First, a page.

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EPHA welcomes the inclusion of certain health and nutritional considerations in the European Commission’s Communication on the future of the EU Common Agricultural Policy (CAP), released yesterday. The Communication for the first time explicitly recognises that the CAP has a role to play in promoting healthier nutrition and tackling antimicrobial resistance (AMR).

Despite these references, the Communication takes a piecemeal approach to mainstreaming public health[1] and still lacks a strategy to ensure the CAP helps deliver on the Sustainable Development Goals for health and nutrition, implementing the “Health in All Policies” obligation mandated by the EU Treaties.[2]

The new Communication says little about the Commission’s delivery plan and level of ambition. In the absence of concrete measures, it fails to present a clear vision for a future-proof, coherent agricultural and food policy that can ensure public money contributes to public goods and citizens’, farmers’ and farm animals’ well-being.

Proactive approach needed to link agriculture and nutrition
Agriculture plays a key role in shaping the European food environment and other health determinants, including air quality. A proactive approach is needed to ensure agriculture’s role is fully coherent with a high level of human health protection.

Rather than only helping farmers “anticipate developments in dietary habits[3], the CAP should proactively support the production and market development of products that are lacking in European diets, such as vegetables, fruit, pulses and nuts. This must go beyond today’s limited programmes to bring  fruit and vegetable into schools. It should also ensure incentives to the animal farming sector do not provide support for overproduction and overconsumption of animal products, in particular processed and red meats.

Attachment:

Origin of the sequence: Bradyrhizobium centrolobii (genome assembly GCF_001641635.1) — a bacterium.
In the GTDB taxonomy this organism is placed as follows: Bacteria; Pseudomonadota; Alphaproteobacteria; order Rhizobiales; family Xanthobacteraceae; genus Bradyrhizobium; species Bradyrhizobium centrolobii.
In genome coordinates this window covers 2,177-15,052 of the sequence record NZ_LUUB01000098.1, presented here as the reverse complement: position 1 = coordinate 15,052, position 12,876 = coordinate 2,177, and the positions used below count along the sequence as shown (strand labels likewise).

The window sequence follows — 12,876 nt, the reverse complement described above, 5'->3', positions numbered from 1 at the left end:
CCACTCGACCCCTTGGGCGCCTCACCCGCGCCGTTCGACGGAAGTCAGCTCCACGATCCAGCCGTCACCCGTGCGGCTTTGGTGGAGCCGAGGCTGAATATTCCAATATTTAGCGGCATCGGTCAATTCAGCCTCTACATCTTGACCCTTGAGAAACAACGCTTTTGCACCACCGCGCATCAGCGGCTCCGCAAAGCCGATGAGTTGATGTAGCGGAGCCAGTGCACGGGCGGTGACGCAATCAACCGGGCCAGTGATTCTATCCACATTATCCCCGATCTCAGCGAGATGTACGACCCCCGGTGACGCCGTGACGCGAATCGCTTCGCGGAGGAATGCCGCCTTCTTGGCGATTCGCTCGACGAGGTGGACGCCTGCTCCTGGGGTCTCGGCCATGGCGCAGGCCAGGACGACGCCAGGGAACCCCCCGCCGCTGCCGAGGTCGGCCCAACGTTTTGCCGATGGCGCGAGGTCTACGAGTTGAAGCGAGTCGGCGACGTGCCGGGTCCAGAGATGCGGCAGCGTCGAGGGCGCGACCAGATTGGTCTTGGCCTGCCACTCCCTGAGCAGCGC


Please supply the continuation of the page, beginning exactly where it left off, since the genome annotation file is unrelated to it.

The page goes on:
Results-based targeting

In order for the CAP to justify its 40% share of the EU budget, it is crucial that payments are better targeted to results. The Communication takes a step towards distributing payments more fairly among farmers, but remains unclear on how it intends to target support effectively and efficiently to ensure the attainment of environmental, health and climate objectives. A commitment for a progressive transition away from direct payments towards performance-based agreements is needed to signal the ambition for truly results-based payments. Any enhancement of the role of Member States would require ambitious targets to be set at the European level accompanied by strict monitoring, evaluation and compliance to show the added value of European funding.

Health Impact Assessment

The lack of a comprehensive Health Impact Assessment of European agricultural policy to date explains why incentives under the CAP are not well aligned with health needs.  EPHA calls for health to be explicitly included in the impact assessment process leading to new legislative proposals.

Concrete measures to mainstream health in the CAP are overdue. In order to justify European public funding, the policy must show that it is coherent with better health and sustainable development. EPHA looks forward to working with all stakeholders to build an agricultural and food policy which truly delivers on the Sustainable Development Goals and builds health-promoting, sustainable, economically viable and resilient agri-food systems.


[1] For more see EPHA response to the CAP consulation Notably, an approach to remove health-harmful subsidies in the area of tobacco production, vineyard support and product promotion is absent.

EPHA (2016) “A CAP for Healthy Living – Mainstreaming Health into the EU Common Agricultural Policy”

IPES-Food (2017) “Unravelling the Food-Health Nexus: Addressing practices, political economy and power relations to build healthier food systems”

[2] Article 168 (1) Treaty on the Functioning of the European Union: “A high level of human health protection shall be ensured in the definition and implementation of all Union policies and activities.”

[3] Commission Communication “The Future of Food and Farming”, Page 24,

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